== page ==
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Anybody know of "serious" mathematical ornaments or toys like the Gömböc, etc?

Already have a rubix and abacus (that's more of a tool though).

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Define "serious." –  Mike Wierzbicki Jan 18 '12 at 4:29
    
I was being lack there, perhaps I should define what I do want by what I don't want; placing the correct shape in the hole, children games and so on. –  Adam Jan 18 '12 at 4:32
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You probably mean "lax" in the above comment (somewhat Ironic since in your question statement it probably should be "Rubik's" cube). –  Willie Wong Jan 18 '12 at 10:37
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17 Answers

up vote 9 down vote accepted

On Shapeways, you can find a variety of mathematical ornaments.

My favorites are the differential geometric surfaces designed by Bachman. I also like Bathsheba's designs as well.

enter image description here

(Sorry the image is so large. Is there a way to reduce the size?)

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For when the Möbius strip is too pedestrian, the good people at Acme Co. claim their Klein bottles are the "finest closed, non-orientable, boundary-free manifolds sold anywhere in our three spatial dimensions."

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His book the Cuckoo's Egg is a lot of fun, too. –  Ross Millikan Jan 18 '12 at 6:20
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The Rubik cube. ${}{}{}{}{}{}{}$

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Oh yeah obviously I have one of those - I have some with more than 6 faces also, though in the end it's a tougher algorithm. Very nice puzzles though. –  Adam Jan 18 '12 at 4:33
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I have a Rattleback at my desk. Fun to fiddle with while thinking.

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Zometool is a construction kit which has 2-, 3-, and 5-fold symmetry, which is great for building (3D projections of) the 120-cell, or just for playing around.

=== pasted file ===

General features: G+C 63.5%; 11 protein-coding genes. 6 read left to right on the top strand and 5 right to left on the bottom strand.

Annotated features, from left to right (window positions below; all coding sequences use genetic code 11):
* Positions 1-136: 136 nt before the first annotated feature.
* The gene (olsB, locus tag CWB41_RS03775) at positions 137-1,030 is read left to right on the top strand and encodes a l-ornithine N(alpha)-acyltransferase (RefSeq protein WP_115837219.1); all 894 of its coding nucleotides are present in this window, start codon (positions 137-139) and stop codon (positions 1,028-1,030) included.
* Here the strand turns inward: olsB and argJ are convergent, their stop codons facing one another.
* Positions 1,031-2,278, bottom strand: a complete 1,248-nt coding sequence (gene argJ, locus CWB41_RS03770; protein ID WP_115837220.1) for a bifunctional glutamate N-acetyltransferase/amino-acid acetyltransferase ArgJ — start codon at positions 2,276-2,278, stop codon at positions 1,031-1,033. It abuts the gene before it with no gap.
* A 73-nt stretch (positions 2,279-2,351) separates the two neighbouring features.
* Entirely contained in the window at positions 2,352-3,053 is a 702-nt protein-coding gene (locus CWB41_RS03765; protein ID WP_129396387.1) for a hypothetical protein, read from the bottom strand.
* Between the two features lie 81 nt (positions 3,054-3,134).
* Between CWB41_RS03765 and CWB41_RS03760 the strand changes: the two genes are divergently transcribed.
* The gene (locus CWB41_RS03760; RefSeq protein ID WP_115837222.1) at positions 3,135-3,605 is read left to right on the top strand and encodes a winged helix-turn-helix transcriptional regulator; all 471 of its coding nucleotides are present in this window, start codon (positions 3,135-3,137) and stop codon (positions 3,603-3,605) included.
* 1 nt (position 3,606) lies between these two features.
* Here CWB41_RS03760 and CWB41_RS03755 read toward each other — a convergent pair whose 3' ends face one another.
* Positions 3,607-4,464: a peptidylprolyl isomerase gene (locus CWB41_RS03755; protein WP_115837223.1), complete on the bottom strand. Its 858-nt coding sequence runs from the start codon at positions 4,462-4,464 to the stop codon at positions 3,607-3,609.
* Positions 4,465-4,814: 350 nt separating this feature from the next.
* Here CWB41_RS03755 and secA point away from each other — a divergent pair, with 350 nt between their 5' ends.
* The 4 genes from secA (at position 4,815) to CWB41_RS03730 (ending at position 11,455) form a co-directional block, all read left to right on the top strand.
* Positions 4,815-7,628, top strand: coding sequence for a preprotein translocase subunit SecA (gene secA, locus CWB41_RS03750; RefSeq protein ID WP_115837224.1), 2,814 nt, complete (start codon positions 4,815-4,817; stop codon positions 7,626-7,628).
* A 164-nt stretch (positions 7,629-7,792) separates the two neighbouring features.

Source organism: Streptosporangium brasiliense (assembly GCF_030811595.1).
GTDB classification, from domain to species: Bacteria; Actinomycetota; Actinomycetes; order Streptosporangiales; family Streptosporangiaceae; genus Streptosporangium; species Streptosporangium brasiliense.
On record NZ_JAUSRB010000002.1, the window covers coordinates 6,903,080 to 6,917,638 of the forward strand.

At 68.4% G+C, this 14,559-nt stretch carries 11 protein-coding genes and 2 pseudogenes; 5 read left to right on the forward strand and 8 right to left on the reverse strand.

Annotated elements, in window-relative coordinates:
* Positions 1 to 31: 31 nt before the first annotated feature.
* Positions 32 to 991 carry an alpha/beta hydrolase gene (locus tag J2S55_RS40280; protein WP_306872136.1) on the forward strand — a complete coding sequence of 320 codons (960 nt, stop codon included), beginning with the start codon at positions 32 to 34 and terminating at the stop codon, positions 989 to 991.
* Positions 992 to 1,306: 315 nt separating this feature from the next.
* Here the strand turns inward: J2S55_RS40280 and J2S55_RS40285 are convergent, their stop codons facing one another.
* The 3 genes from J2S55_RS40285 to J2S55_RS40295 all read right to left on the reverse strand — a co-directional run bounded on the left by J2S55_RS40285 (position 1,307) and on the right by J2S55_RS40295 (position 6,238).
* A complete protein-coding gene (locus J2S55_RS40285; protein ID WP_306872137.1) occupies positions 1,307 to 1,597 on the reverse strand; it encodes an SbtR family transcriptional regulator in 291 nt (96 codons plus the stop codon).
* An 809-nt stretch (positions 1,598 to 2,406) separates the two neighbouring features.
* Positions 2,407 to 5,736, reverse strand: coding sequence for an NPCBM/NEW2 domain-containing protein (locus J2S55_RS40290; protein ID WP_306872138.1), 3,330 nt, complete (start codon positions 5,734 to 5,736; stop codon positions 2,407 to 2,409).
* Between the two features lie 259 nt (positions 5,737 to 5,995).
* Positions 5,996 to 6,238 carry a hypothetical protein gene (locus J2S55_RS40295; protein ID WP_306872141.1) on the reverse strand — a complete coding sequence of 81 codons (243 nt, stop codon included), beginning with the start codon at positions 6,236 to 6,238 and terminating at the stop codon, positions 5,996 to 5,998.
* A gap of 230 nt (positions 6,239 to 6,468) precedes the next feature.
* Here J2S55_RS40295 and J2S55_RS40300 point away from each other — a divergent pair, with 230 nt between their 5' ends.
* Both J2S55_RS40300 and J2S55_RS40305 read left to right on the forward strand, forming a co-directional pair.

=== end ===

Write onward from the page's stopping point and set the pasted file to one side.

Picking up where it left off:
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@Adam: Seeing this, I thought of K'nex. Their website doesn't have any info on what symmetries are supported on the home page. I grew up with tinker toys. –  Ross Millikan Jan 18 '12 at 6:17
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Wikipedia has a section on mechanical puzzle.

As for myself, my fascination with algebraic topology began with metal link puzzles or hanayama.

Of course, Tower of Hanoi is a classic.

Of interest may be the reference: Adventures in Group Theory: Rubik’s Cube, Merlin’s Machine, and Other Mathematical Toys by David Joyner. Book description in Amazon.

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Spirograph from Hasbro. You can make lots of famous mathematical curves with its pieces: epicycloids, hypocycloids, etc. MathWorld has an article on some of these curves.

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I love the Spirograph; +1 of course. –  J. M. Jan 26 '12 at 12:12
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While it may be a 'children's toy', the Switch Pitch works remarkably well as an object of mathematical sculpture; it's fundamentally based on the fact that the vertices of a regular cube are also the vertices of two (interlocked) regular tetrahedra (if your cube is $\{0,1\}^3$, take the vertices with $i+j+k$ respectively odd or even). It helps that people can't help but fiddle with it; it's been a perfect hand-fidgetting toy for me.

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I think there are 2 different toy devices that mimic a Gray code. One can be seen at http://mypuzzlecollection.blogspot.com/2011/12/brain.html. The other is named "Spin Out".

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Also the Towers of Hanoi. –  JeffE May 14 '12 at 7:21
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Sudoku and all other logic trainers would also fit.

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Love zometool [1]

[1]: http://www.zometool.com/ for geometry, platonic and archimedean solids, among others/

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Check Montessori mathematical materials like the binomial cube just google it

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Origami to fold shapes to find surface area of 3 dimensional shapes. Wooden blocks. The Game of 24. Math Jeopardy. Bucky balls. Sudoku. Computer games with rotations and other types of transformations.

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